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Quantifying extinction risk and forecasting the number of impending Australian bird and mammal extinctions

Geyle, Hayley M., Woinarski, John C. Z., Baker, G. Barry, Dickman, Chris R., Dutson, Guy, Fisher, Diana O., Ford, Hugh, Holdsworth, Mark, Jones, Menna E., Kutt, Alex, Legge, Sarah, Leiper, Ian, Lyon, Richard, Murphy, Brett P., Menkhorst, Peter, Reside, April E., Ritchie, Euan, Roberts, Finley E., Tingley, Reid and Garnett, Stephen T. 2018, Quantifying extinction risk and forecasting the number of impending Australian bird and mammal extinctions, Pacific Conservation Biology, vol. 24, no. 2, pp. 157-167, doi: 10.1071/PC18006.

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Title Quantifying extinction risk and forecasting the number of impending Australian bird and mammal extinctions
Author(s) Geyle, Hayley M.
Woinarski, John C. Z.
Baker, G. Barry
Dickman, Chris R.
Dutson, Guy
Fisher, Diana O.
Ford, Hugh
Holdsworth, Mark
Jones, Menna E.
Kutt, Alex
Legge, Sarah
Leiper, Ian
Lyon, Richard
Murphy, Brett P.
Menkhorst, Peter
Reside, April E.
Ritchie, EuanORCID iD for Ritchie, Euan orcid.org/0000-0003-4410-8868
Roberts, Finley E.
Tingley, Reid
Garnett, Stephen T.
Journal name Pacific Conservation Biology
Volume number 24
Issue number 2
Start page 157
End page 167
Total pages 11
Publisher C S I R O Publishing
Place of publication Clayton, Vic.
Publication date 2018-04-20
ISSN 1038-2097
Keyword(s) anthropocene mass extinction crisis
biodiversity conservation
threatened species
Summary A critical step towards reducing the incidence of extinction is to identify and rank the species at highest risk, while implementing protective measures to reduce the risk of extinction to such species. Existing global processes provide a graded categorisation of extinction risk. Here we seek to extend and complement those processes to focus more narrowly on the likelihood of extinction of the most imperilled Australian birds and mammals. We considered an extension of existing IUCN and NatureServe criteria, and used expert elicitation to rank the extinction risk to the most imperilled species, assuming current management. On the basis of these assessments, and using two additional approaches, we estimated the number of extinctions likely to occur in the next 20 years. The estimates of extinction risk derived from our tighter IUCN categorisations, NatureServe assessments and expert elicitation were poorly correlated, with little agreement among methods for which species were most in danger – highlighting the importance of integrating multiple approaches when considering extinction risk. Mapped distributions of the 20 most imperilled birds reveal that most are endemic to islands or occur in southern Australia. The 20 most imperilled mammals occur mostly in northern and central Australia. While there were some differences in the forecasted number of extinctions in the next 20 years among methods, all three approaches predict further species loss. Overall, we estimate that another seven Australian mammals and 10 Australian birds will be extinct by 2038 unless management improves.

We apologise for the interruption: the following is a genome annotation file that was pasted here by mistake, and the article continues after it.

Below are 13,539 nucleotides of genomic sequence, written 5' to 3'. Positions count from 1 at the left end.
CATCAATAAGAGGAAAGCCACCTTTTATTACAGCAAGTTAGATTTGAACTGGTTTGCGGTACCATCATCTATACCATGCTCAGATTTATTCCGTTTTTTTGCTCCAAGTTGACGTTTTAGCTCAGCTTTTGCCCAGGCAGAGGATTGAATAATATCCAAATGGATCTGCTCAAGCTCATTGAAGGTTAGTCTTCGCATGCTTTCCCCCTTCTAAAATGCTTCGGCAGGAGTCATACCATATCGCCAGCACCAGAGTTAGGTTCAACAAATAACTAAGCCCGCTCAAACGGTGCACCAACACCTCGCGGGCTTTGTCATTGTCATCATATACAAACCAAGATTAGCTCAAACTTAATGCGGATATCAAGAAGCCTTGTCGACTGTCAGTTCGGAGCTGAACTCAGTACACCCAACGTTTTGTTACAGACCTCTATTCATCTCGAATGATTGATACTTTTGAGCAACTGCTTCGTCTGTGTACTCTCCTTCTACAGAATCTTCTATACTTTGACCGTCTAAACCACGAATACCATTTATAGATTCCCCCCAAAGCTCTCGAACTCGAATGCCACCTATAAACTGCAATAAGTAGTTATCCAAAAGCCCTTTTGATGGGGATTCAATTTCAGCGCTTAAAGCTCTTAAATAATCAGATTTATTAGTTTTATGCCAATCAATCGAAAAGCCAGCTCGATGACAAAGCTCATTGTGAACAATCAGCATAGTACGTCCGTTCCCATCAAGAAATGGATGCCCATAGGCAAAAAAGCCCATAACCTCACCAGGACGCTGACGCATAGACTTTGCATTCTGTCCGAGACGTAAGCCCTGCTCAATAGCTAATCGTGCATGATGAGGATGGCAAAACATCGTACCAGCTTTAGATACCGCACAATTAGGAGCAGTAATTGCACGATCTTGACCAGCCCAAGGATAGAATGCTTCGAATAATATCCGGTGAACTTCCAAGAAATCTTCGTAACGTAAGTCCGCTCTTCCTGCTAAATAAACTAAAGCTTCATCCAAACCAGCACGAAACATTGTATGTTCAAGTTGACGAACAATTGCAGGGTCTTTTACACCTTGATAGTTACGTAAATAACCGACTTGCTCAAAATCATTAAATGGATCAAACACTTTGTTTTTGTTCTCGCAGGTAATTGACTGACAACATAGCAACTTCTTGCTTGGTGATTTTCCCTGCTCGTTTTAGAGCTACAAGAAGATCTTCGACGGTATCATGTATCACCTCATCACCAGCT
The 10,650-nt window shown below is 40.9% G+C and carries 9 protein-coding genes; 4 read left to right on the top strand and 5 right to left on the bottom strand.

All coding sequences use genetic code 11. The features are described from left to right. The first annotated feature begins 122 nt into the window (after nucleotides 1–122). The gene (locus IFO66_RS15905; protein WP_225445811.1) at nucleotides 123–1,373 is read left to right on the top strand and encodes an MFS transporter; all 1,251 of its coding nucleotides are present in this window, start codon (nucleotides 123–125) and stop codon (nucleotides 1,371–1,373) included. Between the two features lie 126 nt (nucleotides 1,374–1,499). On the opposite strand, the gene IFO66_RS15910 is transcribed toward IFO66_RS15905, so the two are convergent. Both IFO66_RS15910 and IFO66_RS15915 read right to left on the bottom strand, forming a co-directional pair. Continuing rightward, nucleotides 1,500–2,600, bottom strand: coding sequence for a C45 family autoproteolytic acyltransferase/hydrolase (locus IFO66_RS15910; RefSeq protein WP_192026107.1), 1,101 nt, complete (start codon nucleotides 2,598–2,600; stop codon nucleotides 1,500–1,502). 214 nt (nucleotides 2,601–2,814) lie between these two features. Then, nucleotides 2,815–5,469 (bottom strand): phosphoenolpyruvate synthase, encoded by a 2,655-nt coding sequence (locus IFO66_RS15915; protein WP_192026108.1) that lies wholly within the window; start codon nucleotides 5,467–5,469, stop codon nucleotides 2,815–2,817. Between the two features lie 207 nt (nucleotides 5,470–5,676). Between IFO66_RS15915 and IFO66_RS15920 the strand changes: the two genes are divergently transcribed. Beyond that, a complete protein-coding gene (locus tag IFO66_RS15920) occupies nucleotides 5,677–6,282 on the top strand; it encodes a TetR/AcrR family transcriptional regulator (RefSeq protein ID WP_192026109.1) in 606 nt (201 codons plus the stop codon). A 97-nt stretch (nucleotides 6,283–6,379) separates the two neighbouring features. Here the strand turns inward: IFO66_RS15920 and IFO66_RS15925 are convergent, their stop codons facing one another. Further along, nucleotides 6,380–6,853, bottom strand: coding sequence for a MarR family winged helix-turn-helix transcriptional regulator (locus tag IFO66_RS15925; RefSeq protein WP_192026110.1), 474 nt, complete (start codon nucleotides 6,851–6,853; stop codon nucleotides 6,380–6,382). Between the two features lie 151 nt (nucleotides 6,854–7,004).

Language eng
DOI 10.1071/PC18006
Field of Research 0602 Ecology
05 Environmental Sciences
06 Biology Sciences
07 Agricultural And Veterinary Sciences
HERDC Research category C1 Refereed article in a scholarly journal
ERA Research output type C Journal article
Copyright notice ©2018, CSIRO
Free to Read? Yes
Use Rights Creative Commons Attribution Non-Commercial No-Derivatives licence
Persistent URL http://hdl.handle.net/10536/DRO/DU:30109156

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Every reasonable effort has been made to ensure that permission has been obtained for items included in DRO. If you believe that your rights have been infringed by this repository, please contact drosupport@deakin.edu.au.